META-REP: A Meta-scientific Programme to Analyse and Optimise Replicability in the Behavioural, Social, and Cognitive Sciences (SPP 2317)

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Standardization of Behavior Research Methods as a Determinant of Replicability

Global, open standards, like the fixed width of the soccer goal, reduce conflict when players from around the world come together. In psychology, such standards are few—and unsurprisingly “moving the goal posts” is a typical metaphor chosen for the controversy that often erupts after a failed replication attempt. At the same time, difficulties with replicating empirical works –reproducing analyses based on the same data, repeating previously made observations in new data – have been documented across the social and behavioral sciences. As psychology grapples with this crisis, many ask what constitutes a direct replication—when are materials and methods sufficiently similar to be considered the same? If we find an effect when using one measure but not when using an altered version, we may gain insight into boundary conditions and generalizability. However, we may also chase false leads: differences in results may not be replicable if researchers exploited degrees of freedom in measurement to obtain the desired results. Global, open standards remove these degrees of freedom and transparently crystallize agreement on basic aspects of research: units, norms, and measurement procedures. Without standards, efforts to build a cumulative evidence base through replication and evidence synthesis will often end in screaming matches about the goal posts (but without the benefit of a referee). With them, planning new research, assessing replicability of previous research, and synthesizing evidence all become easier.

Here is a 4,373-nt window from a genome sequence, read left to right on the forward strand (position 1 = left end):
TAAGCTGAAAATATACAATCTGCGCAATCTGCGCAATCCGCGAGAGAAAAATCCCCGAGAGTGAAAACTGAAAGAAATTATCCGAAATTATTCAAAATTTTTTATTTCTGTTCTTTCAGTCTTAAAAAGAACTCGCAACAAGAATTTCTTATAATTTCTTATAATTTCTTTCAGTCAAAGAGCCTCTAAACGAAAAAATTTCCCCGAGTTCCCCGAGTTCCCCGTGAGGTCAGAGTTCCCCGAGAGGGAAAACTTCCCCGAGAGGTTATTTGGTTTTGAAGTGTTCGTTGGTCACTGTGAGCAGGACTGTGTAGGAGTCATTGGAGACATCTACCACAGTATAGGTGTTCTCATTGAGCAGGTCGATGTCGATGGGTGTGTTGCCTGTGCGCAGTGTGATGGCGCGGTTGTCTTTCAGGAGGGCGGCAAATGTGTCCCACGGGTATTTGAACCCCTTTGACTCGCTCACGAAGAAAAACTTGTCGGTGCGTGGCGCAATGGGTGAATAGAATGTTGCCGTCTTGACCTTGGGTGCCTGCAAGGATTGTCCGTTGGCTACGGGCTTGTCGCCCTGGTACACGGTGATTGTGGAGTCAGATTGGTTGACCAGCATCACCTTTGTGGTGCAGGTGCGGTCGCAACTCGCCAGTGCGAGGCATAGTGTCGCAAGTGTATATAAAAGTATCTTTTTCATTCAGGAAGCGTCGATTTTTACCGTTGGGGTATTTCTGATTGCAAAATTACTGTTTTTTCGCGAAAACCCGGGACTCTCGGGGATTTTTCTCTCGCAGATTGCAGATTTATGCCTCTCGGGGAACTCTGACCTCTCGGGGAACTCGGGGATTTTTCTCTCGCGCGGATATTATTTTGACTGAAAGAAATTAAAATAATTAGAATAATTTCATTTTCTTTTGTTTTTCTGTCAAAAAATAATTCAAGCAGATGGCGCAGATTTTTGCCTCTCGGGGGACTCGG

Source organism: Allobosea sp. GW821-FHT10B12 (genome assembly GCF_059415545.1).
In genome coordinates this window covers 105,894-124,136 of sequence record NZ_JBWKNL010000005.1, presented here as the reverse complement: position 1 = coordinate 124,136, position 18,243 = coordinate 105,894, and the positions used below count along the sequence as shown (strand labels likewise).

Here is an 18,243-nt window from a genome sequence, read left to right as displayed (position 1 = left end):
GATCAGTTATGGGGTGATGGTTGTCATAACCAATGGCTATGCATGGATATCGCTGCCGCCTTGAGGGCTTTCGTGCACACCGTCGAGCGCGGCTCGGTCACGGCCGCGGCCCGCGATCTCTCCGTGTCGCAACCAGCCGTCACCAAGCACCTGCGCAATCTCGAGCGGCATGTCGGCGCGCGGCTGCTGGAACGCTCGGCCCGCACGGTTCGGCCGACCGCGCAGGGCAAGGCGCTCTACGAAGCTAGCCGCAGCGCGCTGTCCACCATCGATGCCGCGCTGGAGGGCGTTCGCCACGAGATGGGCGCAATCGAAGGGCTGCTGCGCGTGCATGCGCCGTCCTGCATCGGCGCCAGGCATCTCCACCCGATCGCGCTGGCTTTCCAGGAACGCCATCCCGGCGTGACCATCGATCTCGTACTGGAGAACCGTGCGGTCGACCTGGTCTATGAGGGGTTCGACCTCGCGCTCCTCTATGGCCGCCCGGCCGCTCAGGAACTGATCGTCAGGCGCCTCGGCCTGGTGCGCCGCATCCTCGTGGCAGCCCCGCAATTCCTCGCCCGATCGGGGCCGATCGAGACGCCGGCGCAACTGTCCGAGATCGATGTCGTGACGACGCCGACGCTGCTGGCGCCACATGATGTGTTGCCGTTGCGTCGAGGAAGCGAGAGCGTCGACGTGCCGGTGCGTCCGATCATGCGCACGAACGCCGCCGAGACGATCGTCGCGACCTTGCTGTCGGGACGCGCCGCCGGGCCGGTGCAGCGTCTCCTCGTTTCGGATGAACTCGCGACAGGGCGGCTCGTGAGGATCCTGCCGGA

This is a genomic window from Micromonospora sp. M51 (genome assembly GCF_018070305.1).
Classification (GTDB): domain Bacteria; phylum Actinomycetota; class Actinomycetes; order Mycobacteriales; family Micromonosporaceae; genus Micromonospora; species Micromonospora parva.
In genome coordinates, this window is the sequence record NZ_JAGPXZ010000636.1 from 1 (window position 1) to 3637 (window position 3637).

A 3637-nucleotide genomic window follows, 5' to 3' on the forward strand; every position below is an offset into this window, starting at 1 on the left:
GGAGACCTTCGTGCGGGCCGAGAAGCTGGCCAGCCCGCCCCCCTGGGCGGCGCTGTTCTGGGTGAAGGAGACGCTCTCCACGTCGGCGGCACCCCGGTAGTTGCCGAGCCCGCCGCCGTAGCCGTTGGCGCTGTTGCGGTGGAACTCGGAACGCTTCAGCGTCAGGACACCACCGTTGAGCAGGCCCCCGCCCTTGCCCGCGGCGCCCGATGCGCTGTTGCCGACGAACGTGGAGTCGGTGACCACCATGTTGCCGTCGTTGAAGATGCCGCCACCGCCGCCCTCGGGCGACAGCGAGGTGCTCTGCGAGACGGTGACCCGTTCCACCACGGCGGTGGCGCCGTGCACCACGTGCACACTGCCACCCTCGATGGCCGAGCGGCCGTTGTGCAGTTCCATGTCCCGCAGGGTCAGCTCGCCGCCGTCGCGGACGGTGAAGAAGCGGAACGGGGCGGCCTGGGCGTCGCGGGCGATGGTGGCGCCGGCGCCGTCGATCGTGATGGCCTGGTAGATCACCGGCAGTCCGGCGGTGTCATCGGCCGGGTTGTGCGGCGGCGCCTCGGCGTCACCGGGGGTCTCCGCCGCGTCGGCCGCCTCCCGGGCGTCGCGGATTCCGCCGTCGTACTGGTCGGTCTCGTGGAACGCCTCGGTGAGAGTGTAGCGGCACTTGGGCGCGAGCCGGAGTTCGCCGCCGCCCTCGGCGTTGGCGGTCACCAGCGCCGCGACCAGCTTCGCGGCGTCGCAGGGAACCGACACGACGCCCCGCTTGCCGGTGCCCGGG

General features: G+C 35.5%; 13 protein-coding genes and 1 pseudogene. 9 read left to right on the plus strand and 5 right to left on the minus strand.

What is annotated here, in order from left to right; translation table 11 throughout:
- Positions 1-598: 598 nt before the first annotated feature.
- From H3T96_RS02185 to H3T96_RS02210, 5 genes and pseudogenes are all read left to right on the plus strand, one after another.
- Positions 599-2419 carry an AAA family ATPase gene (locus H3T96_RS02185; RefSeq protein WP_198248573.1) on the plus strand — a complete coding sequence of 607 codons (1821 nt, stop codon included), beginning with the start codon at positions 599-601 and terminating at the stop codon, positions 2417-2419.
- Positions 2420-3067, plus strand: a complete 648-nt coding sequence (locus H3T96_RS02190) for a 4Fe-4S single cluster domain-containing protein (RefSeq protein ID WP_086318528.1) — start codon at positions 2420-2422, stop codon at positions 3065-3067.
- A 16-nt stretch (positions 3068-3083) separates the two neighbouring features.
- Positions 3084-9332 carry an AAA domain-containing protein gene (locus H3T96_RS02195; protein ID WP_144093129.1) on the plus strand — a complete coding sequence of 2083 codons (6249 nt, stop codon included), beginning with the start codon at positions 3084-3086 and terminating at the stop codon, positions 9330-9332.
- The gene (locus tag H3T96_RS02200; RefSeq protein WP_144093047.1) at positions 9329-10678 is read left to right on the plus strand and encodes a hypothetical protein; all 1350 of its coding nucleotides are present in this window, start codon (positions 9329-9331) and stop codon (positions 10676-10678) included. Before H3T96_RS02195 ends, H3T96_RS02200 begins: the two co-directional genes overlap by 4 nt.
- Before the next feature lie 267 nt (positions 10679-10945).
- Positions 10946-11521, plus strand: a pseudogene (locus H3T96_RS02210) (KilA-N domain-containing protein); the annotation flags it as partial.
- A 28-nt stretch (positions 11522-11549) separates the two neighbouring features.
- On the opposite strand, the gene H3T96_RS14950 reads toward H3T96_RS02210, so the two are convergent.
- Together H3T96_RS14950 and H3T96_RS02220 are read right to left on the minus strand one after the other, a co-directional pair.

We propose a comprehensive work programme to study the role standards (and their absence) play in the reproducibility, robustness, replicability, and generalizability of psychological research. We examine how open standards can help the transition of psychology to a mature, cumulative science. We develop SOBER, a rubric to describe and quantify measurement standardization in a machine-readable metadata standard. We demonstrate SOBER’s utility for the prediction of replicability in existing meta-analyses and large-scale replication projects and show how global standards ease evidence synthesis by reducing hypothesis-irrelevant variation. With SOBER, we lay the foundation to reduce redundancy, error, and flexibility in measurement. We catalogue flexible measurement practices, simulate their cost for psychometric quality and robustness of evidence, and test these costs empirically in a series of methodological experiments in which common psychological measures are modified. We integrate our findings into a framework to account for ad-hoc measurement modification effects in psychological research synthesis. Taken together, our plans to engineer a change towards a more standardized culture in psychology take the shape of tools, debates, and educational resources.

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